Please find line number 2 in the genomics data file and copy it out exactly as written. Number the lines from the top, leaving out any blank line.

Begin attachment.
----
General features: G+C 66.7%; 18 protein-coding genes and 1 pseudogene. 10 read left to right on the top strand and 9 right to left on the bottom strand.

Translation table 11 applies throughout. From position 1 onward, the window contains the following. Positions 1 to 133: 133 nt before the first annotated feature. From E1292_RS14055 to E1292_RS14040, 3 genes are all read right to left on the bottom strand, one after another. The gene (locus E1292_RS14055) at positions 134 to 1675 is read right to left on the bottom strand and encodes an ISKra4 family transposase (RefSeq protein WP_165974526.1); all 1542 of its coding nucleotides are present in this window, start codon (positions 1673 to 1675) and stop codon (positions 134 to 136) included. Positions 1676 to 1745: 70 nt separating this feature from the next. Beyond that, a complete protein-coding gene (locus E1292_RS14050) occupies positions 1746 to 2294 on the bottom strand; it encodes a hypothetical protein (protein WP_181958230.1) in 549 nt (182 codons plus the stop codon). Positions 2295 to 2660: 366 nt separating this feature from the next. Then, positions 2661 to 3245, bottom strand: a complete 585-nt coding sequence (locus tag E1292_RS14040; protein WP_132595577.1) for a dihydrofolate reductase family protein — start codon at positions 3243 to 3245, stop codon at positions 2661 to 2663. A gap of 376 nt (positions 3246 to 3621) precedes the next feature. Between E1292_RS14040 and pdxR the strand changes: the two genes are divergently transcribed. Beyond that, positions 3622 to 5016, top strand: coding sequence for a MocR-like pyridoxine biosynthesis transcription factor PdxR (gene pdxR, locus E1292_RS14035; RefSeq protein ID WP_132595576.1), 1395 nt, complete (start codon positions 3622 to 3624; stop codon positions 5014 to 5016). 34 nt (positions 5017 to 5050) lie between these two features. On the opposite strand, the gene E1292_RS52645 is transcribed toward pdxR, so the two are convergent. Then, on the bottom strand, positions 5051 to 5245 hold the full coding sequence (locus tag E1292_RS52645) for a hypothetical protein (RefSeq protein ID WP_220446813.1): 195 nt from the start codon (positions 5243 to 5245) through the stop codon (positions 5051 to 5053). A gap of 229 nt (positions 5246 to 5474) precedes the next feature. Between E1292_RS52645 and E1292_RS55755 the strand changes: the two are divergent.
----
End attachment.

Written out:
Translation table 11 applies throughout. From position 1 onward, the window contains the following. Positions 1 to 133: 133 nt before the first annotated feature. From E1292_RS14055 to E1292_RS14040, 3 genes are all read right to left on the bottom strand, one after another. The gene (locus E1292_RS14055) at positions 134 to 1675 is read right to left on the bottom strand and encodes an ISKra4 family transposase (RefSeq protein WP_165974526.1); all 1542 of its coding nucleotides are present in this window, start codon (positions 1673 to 1675) and stop codon (positions 134 to 136) included. Positions 1676 to 1745: 70 nt separating this feature from the next. Beyond that, a complete protein-coding gene (locus E1292_RS14050) occupies positions 1746 to 2294 on the bottom strand; it encodes a hypothetical protein (protein WP_181958230.1) in 549 nt (182 codons plus the stop codon). Positions 2295 to 2660: 366 nt separating this feature from the next. Then, positions 2661 to 3245, bottom strand: a complete 585-nt coding sequence (locus tag E1292_RS14040; protein WP_132595577.1) for a dihydrofolate reductase family protein — start codon at positions 3243 to 3245, stop codon at positions 2661 to 2663. A gap of 376 nt (positions 3246 to 3621) precedes the next feature. Between E1292_RS14040 and pdxR the strand changes: the two genes are divergently transcribed. Beyond that, positions 3622 to 5016, top strand: coding sequence for a MocR-like pyridoxine biosynthesis transcription factor PdxR (gene pdxR, locus E1292_RS14035; RefSeq protein ID WP_132595576.1), 1395 nt, complete (start codon positions 3622 to 3624; stop codon positions 5014 to 5016). 34 nt (positions 5017 to 5050) lie between these two features. On the opposite strand, the gene E1292_RS52645 is transcribed toward pdxR, so the two are convergent. Then, on the bottom strand, positions 5051 to 5245 hold the full coding sequence (locus tag E1292_RS52645) for a hypothetical protein (RefSeq protein ID WP_220446813.1): 195 nt from the start codon (positions 5243 to 5245) through the stop codon (positions 5051 to 5053). A gap of 229 nt (positions 5246 to 5474) precedes the next feature. Between E1292_RS52645 and E1292_RS55755 the strand changes: the two are divergent.